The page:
Schools have reached the breaking point throughout California. We’ve faced annual budget cuts since 2008.
In Castro Valley, we have fewer counselors supporting students at Creekside, Canyon, Redwood and CVHS. All sports funding has been cut. Elementary class and high school class sizes are the largest they’ve been in decades. School employees have less time to work with kids, because their hours have been cut as a cost-saving measure.
In 2009 alone, Gov. Schwarzenegger and the Democratic-controlled Legislature cut $9.3 billion dollars in education spending. These cuts hurt children, families and communities.
Proposition 30 – the Schools & Local Public Safety Protection Act – temporarily raises taxes on wealthy Californians and increases the sales tax by a quarter cent.
What’s good about Proposition 30?
- Raises revenue to address shortfalls, instead of cutting services for children
- 78.8% of new revenue comes from taxpayers with annual incomes over $532,000
- Prevents $6 billion in mid-year “trigger cuts”
What’s bad about Proposition 30?
- Won’t raise enough money to restore cuts from previous years
- Sales tax is a regressive tax that disproportionately impacts low-income families
Nobel Prize-winning economist Joseph Stiglitz has written: “Economic theory and evidence gives a clear and unambiguous answer: It is economically preferable to raise taxes on those with high incomes than to cut state expenditures.”
Stiglitz has gone on to say: “Every dollar of state and local government spending enters the local economy right away, generating a greater economic impact [than tax cuts]. The impact is especially large when the money goes for salaries of teachers, policemen and firemen, doctors and nurses and others that provide vital services to our communities.”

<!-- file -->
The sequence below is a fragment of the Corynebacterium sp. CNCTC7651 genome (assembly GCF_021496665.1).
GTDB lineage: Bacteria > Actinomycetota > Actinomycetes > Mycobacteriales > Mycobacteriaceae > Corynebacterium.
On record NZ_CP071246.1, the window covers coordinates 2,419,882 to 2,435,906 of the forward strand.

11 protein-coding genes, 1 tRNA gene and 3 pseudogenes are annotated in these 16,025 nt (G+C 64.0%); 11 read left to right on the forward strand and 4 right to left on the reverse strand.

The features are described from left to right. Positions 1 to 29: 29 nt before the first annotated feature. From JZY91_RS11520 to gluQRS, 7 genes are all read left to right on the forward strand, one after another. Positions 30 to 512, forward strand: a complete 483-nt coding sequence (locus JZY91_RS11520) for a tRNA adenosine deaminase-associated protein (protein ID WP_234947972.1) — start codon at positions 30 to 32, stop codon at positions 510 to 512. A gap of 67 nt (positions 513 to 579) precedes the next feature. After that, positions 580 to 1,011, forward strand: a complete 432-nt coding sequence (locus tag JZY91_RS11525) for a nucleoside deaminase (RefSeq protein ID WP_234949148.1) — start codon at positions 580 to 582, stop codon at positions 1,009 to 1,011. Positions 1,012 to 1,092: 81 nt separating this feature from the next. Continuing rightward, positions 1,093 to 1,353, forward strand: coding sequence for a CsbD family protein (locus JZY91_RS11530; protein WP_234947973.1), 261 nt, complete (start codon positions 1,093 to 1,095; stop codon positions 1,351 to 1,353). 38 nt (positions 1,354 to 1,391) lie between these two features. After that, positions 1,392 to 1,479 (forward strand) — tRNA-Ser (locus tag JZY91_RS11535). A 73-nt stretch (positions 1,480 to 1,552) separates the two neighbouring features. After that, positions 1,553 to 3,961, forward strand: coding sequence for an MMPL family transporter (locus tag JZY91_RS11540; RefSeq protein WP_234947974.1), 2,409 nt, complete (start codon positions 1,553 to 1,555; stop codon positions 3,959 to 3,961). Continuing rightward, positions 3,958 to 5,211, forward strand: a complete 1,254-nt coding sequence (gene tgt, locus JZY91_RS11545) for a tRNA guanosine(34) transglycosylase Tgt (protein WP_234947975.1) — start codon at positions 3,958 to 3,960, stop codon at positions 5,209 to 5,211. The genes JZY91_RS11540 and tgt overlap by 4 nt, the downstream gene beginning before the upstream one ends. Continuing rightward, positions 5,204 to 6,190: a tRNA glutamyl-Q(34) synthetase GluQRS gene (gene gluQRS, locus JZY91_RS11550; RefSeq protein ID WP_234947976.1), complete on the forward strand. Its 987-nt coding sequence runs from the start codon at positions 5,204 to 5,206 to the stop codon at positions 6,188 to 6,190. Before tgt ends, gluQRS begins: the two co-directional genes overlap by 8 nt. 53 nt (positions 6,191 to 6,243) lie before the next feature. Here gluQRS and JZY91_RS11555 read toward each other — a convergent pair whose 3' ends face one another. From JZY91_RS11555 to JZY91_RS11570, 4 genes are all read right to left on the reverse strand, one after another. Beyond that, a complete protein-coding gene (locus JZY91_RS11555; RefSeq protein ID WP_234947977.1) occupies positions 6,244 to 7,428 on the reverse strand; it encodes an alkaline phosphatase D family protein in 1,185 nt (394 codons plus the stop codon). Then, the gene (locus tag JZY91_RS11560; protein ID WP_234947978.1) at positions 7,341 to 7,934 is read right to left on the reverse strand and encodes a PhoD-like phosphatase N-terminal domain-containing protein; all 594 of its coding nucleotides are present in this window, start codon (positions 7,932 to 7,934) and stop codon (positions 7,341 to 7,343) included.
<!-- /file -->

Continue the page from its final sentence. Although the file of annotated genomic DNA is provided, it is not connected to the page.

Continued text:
Proposition 30 is the right measure on the ballot to protect vital services like public education and it’s the right course of action to take during a recession. It keeps our heads above water while parents, teachers and community figure out the next steps to fully fund public education in California.
(Like many teachers in California, I am abstaining from Proposition 38, another school funding measure. I appreciate the hard work of the Parent Teacher Association to put this measure on the ballot. Raising the income tax by 20% across the board is a bitter pill to swallow though and Proposition 38 won’t support community colleges or public universities which is unfortunate.)